We Can No Longer Go See Cal as SoCal Teevee's Legendary Pitchman Worthington Dies at 92
But Worthington, who died Sunday at his Northern California ranch at age 92, was of course better known for the "Go see Cal" jingles that found him with an Noah's ark assortment of animals who were all named "my dog Spot."
He was a millionaire several times over just from his car dealerships, he was his Spot Advertising agency's only client and he began on the airwaves out of Los Angeles in 1949 by purchasing time for ads on a KTLA/Channel 5 country-and-western music show that was later renamed Cal's Corner.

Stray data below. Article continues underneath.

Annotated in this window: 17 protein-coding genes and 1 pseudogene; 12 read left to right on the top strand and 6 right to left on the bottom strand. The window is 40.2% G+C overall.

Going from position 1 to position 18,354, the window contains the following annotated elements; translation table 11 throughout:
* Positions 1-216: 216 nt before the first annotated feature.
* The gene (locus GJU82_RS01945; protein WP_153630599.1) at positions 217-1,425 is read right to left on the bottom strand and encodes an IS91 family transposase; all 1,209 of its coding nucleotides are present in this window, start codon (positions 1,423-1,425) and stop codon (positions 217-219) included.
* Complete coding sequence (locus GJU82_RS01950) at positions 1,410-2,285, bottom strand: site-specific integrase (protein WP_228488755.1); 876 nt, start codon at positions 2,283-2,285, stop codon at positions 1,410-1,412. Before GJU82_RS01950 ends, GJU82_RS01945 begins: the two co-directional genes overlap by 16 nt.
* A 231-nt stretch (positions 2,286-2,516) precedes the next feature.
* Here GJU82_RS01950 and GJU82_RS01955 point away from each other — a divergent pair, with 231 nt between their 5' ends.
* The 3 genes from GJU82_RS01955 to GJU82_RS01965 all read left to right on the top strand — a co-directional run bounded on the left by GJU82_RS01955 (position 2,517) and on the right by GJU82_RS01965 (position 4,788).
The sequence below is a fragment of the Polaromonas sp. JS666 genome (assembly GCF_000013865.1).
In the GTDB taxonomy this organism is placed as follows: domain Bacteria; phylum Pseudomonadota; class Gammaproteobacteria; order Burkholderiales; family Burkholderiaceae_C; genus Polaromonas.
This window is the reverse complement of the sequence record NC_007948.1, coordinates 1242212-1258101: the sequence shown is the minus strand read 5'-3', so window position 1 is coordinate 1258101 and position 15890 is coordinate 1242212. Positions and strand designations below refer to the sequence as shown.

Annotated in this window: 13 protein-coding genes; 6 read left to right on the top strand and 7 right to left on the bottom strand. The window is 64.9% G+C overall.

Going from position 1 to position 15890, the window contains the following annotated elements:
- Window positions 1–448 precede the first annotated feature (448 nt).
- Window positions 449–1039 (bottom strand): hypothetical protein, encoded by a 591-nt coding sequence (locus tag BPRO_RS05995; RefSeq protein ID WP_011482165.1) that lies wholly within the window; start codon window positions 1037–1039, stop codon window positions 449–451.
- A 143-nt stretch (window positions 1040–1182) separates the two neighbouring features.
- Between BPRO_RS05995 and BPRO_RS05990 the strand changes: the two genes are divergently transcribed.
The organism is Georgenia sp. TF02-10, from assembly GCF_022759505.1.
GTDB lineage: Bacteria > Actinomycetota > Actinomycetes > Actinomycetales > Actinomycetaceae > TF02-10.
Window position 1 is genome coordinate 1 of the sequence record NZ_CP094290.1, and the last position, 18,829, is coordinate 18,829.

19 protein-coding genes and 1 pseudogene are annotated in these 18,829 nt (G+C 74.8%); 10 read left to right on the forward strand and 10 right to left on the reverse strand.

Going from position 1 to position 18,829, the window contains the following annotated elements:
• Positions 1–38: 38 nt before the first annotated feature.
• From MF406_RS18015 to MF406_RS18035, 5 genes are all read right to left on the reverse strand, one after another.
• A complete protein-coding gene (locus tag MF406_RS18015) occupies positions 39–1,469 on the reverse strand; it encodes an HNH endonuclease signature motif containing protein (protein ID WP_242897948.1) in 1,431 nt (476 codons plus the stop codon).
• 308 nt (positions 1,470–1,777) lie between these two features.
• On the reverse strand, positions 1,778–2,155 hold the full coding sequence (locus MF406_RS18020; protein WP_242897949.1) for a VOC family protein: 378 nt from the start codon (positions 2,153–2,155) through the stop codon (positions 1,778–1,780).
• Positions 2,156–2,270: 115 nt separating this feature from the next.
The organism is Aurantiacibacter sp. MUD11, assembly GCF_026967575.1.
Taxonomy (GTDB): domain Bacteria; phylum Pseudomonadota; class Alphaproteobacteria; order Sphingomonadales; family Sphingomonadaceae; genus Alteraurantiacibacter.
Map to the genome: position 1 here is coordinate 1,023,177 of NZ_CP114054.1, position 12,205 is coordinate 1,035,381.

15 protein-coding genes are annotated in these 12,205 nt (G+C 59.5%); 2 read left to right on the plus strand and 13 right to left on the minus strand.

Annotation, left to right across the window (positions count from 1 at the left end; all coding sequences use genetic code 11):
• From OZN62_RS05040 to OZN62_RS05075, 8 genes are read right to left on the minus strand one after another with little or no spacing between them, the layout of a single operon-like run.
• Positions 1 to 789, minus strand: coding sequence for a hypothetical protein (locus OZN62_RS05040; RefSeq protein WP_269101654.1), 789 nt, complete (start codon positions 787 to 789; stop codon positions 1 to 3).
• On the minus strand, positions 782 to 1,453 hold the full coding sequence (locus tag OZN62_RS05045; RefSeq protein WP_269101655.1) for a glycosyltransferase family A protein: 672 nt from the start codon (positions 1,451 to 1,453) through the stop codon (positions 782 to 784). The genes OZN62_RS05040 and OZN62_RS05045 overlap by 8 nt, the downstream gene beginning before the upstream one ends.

Now I'm not old enough to remember that program, but to give you an idea how long he ruled Southern California's late night airwaves, I believe my first recollection of his commercials was from when I was just out of diapers and I continue to see them as I battle insomnia am near the age of adult diapers. Worthington IS the history of broadcast television in these parts.
He apparently collapsed at his sprawling Flying W ranch outside Orland on Sunday afternoon and was pronounced dead in his home by paramedics. He was beloved up there for being a local fixture and has an annual charity event in his name for a local hospital that just happened to be coming up this weekend.
Give a new car to your wife,
but not from Cal who's left this life
Forever Cal, forever Cal, forever Cal.